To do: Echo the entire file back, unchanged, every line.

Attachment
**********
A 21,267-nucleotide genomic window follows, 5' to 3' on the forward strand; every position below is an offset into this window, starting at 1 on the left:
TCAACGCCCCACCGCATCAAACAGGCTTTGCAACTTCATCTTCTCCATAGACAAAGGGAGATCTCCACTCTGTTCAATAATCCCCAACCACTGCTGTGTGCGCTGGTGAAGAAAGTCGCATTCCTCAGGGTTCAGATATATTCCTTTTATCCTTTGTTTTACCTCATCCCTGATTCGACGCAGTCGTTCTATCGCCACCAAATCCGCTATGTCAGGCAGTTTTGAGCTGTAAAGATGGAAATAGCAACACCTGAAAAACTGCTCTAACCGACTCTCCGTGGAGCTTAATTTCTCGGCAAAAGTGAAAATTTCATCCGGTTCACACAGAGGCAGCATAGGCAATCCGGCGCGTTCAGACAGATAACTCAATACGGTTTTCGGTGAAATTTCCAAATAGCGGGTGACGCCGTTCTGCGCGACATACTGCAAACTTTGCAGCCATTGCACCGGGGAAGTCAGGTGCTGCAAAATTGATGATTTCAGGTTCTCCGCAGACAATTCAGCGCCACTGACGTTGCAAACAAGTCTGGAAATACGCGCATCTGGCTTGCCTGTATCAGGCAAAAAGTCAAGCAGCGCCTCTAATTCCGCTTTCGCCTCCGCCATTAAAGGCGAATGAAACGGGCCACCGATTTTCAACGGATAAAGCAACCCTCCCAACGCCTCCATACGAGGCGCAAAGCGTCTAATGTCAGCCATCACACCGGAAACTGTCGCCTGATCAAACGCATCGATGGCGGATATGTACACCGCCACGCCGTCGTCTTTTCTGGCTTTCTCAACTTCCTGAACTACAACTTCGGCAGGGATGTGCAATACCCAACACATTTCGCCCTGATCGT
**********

A 21,267-nucleotide genomic window follows, 5' to 3' on the forward strand; every position below is an offset into this window, starting at 1 on the left:
TCAACGCCCCACCGCATCAAACAGGCTTTGCAACTTCATCTTCTCCATAGACAAAGGGAGATCTCCACTCTGTTCAATAATCCCCAACCACTGCTGTGTGCGCTGGTGAAGAAAGTCGCATTCCTCAGGGTTCAGATATATTCCTTTTATCCTTTGTTTTACCTCATCCCTGATTCGACGCAGTCGTTCTATCGCCACCAAATCCGCTATGTCAGGCAGTTTTGAGCTGTAAAGATGGAAATAGCAACACCTGAAAAACTGCTCTAACCGACTCTCCGTGGAGCTTAATTTCTCGGCAAAAGTGAAAATTTCATCCGGTTCACACAGAGGCAGCATAGGCAATCCGGCGCGTTCAGACAGATAACTCAATACGGTTTTCGGTGAAATTTCCAAATAGCGGGTGACGCCGTTCTGCGCGACATACTGCAAACTTTGCAGCCATTGCACCGGGGAAGTCAGGTGCTGCAAAATTGATGATTTCAGGTTCTCCGCAGACAATTCAGCGCCACTGACGTTGCAAACAAGTCTGGAAATACGCGCATCTGGCTTGCCTGTATCAGGCAAAAAGTCAAGCAGCGCCTCTAATTCCGCTTTCGCCTCCGCCATTAAAGGCGAATGAAACGGGCCACCGATTTTCAACGGATAAAGCAACCCTCCCAACGCCTCCATACGAGGCGCAAAGCGTCTAATGTCAGCCATCACACCGGAAACTGTCGCCTGATCAAACGCATCGATGGCGGATATGTACACCGCCACGCCGTCGTCTTTTCTGGCTTTCTCAACTTCCTGAACTACAACTTCGGCAGGGATGTGCAATACCCAACACATTTCGCCCTGATCGT